Member Blogs > ten pound island book companyXmas Rant (one in an ongoing series)

  • Mon, 08 Dec 2014 11:37:43    Permalink
    Okay, it's the Christmas season. I think I remember, from an abortive Sunday School career, Jesus telling us to suffer the little children – a tricky collision of images, that. And I recall him saying, “Blessed be the peacemakers: for they will be called children of God.” And, one I spent a lot of time thinking about, “the truth shall make you free.” But nowhere, to the best of my knowledge, did Jesus of Nazareth advise us to clog highways and box store parking lots, to roam malls like zombies in heat, or to line up outside stores at 6:00 a.m., frantic for bargains on toys. There is nothing in the Bible about getting so stressed out that we can barely be civil to one another, or about dealing with our stress by self-medicating to excess, or lashing out at our nearest and dearest, or about being so harried with money concerns and gift lists that we come to despise this season, in which we should be celebrating the passing of the darkest hour and - some would have it - the birth of a savior.Jesus told us to give to the poor, not to shop till we drop. He told us to love one another. I don't think there's much in the Bible about out of print books, but I'd like to write a parable, or maybe an O'Henry story, about gobbling up Internet bandwidth with variations on the 25% off sale for that “certain someone on your Christmas list.” theme. Sure, some people like to get books for Christmas; and some people, like me, enjoy giving books for Christmas. But I'll bet a vast majority of the book buying public is thoroughly sick of mistletoe draped “Holiday Specials.” (She'd better like cheap books, because that Christmas discount only applies to books under $10.) Or “30% if you buy ten!” (A box of random used books. Just what I wanted!) I suspect that, because book buying is such an intensely personal activity, books as gifts fall flat more often than not. In my brick and mortar retail days, sales were always better after Christmas, when customers had discharged their seasonal obligations and felt free to indulge themselves with a book or books only they knew they wanted.Isn't it odd that we book dealers spend most of the year trying to separate ourselves from the cheesy, crass world of retail widget sales, and then at Christmastime we jump right into it without a second thought? I'm as guilty as anyone. My next catalog is called “A Holiday Sampler.” Aesthetically and intellectually, books might be in a class by themselves, but we're still book sellers, after all.Here's a little something from Maritime List 227 - A Holiday Sampler for that “Certain Someone” on your Christmas list (more likely you than anyone else).Anon.William the Sailor. London: Orlando Hodgson, n.d. (ca. 1840). Eight leaves of hand colored wood engravings, plus printed front wrapper. Young William leaves his stout father, his loving sister, and their farm for Portsmouth and life aboard a man-o-war, despite the father's warnings of a hard times ahead. Sis comes to visit him and they take a side trip to Scotland. Then his ship sinks and "hundreds of people drowned," But William is saved and lives among the "Indians... for many years." Finally he takes a ship home and writes to his sister and father of his adventures. But his ship sinks in a storm and the sister finds William's "cold corpse on the sea shore."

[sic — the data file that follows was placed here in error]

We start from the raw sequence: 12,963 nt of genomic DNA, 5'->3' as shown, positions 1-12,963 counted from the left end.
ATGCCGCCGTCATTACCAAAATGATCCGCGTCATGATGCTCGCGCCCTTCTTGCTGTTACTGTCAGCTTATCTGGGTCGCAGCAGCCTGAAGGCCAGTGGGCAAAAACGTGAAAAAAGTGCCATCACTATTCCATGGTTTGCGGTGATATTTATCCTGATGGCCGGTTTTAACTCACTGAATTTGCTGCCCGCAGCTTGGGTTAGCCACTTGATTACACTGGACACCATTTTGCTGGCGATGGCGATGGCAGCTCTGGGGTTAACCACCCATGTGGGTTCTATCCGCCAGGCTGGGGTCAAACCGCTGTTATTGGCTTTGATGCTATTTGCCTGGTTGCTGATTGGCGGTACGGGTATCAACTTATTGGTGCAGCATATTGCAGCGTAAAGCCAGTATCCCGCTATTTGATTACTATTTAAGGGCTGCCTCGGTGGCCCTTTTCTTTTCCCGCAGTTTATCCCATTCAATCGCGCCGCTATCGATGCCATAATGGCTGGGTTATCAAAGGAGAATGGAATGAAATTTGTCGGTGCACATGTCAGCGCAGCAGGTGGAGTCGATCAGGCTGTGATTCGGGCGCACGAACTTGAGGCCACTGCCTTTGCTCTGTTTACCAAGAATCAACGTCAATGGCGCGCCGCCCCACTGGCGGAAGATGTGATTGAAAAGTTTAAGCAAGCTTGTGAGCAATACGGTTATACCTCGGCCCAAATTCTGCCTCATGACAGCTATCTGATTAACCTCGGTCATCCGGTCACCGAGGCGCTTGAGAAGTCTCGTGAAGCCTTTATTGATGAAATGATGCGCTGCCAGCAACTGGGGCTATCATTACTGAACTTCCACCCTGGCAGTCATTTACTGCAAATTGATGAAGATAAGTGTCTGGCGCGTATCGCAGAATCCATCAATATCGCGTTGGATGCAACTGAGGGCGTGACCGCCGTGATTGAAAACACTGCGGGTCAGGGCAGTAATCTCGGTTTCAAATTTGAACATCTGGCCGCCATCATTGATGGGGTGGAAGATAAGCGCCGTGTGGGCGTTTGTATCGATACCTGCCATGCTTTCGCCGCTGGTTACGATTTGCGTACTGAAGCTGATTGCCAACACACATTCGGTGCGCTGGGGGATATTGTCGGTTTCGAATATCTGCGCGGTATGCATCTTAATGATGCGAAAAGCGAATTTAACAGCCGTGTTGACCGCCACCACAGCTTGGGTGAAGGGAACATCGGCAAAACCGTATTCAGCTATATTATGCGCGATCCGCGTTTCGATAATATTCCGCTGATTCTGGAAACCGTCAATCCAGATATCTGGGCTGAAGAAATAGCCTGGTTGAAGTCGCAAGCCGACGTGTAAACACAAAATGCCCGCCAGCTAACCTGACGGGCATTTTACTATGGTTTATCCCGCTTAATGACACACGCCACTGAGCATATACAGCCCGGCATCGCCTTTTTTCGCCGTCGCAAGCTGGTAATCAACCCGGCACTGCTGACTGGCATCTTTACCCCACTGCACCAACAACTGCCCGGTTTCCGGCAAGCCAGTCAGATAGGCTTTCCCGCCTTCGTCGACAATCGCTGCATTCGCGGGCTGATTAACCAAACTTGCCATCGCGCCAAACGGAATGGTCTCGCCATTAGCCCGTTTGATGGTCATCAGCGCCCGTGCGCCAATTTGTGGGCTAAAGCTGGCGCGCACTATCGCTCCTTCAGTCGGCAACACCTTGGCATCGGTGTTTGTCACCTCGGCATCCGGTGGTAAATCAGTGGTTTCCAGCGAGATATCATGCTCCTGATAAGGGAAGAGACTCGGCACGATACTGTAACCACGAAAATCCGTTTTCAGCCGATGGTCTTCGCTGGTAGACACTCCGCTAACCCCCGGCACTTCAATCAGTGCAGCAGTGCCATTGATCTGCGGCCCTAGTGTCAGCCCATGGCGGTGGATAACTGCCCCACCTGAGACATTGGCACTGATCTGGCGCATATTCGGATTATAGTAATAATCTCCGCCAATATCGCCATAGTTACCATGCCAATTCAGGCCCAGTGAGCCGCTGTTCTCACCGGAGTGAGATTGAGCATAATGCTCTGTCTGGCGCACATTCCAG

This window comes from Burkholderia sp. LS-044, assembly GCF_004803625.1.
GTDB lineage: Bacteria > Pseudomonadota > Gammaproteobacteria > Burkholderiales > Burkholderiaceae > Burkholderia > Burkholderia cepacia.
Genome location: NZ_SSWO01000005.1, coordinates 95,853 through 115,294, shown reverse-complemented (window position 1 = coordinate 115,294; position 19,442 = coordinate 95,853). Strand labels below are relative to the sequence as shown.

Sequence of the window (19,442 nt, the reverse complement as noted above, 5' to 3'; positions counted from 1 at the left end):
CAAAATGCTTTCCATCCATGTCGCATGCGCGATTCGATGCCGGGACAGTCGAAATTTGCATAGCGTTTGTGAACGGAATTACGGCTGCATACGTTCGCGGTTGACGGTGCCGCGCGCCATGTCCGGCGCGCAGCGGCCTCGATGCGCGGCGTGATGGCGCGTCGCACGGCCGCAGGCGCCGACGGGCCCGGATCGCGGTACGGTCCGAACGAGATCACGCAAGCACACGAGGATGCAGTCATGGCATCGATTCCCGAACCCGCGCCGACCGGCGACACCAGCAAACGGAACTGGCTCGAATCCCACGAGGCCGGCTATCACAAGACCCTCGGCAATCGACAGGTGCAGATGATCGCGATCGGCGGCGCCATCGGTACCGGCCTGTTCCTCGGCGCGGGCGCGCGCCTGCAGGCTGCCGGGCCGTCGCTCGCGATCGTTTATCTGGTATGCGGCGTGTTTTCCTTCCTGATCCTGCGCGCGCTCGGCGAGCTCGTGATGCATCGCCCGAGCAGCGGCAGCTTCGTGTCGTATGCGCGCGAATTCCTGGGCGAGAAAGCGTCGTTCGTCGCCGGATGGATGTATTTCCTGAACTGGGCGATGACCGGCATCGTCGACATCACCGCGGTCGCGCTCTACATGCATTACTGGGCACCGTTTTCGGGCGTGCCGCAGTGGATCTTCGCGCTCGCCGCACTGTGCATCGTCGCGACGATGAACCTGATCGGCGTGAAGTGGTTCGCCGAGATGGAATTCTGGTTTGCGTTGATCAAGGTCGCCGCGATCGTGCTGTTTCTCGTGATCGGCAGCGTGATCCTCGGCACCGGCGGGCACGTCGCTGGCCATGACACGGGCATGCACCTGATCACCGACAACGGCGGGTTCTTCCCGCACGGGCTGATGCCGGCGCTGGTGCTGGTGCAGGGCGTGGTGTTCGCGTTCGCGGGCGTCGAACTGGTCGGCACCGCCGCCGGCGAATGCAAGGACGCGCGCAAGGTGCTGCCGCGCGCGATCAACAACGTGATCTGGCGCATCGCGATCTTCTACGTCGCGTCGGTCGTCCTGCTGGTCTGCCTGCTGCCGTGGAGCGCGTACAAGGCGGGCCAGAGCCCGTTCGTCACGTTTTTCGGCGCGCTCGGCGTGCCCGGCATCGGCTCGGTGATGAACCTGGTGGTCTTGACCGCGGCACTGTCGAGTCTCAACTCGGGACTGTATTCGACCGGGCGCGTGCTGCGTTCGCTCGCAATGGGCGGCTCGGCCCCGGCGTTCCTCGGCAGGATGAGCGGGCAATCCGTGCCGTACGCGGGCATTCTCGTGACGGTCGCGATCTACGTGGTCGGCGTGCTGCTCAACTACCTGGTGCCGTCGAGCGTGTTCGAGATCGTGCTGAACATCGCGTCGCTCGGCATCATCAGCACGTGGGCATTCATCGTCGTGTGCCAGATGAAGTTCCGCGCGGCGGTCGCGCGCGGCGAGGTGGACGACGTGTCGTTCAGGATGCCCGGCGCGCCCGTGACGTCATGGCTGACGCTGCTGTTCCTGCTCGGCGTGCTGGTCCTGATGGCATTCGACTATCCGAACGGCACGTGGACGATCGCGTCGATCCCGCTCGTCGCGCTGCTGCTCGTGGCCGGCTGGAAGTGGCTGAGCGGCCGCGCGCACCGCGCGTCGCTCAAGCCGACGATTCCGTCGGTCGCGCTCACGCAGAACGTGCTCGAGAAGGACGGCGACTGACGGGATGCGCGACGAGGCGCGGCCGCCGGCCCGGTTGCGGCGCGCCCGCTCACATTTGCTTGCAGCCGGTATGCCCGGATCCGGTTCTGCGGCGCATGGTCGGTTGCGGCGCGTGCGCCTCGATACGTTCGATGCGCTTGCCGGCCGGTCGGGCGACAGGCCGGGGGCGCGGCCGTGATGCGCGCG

So that's what you get, kids, for going off and joining the navy. "Thus we see the fatal effects of disobedience, and rejecting the advice of good and kind parents." With printed front wrapper bound in, giving "a list of [46] large coloured children's books... Many Others in Progress." Scarce, Worldcat showing only three libraries holding copies (It dates this item circa 1840 "inferred from Hodgson's years of activity at 111 Fleet Street address.") All in eight pretty pictures, with patronizing text. A very good copy bound in half blue morocco over marbled boards. From the library of Eugene Field, with his ownership signature.$300

Looks like you are ready to submit this application

If you are satisfied that your application is complete, go ahead and click "submit this application."
Otherwise, click "review this application" to review your answers or make additional changes.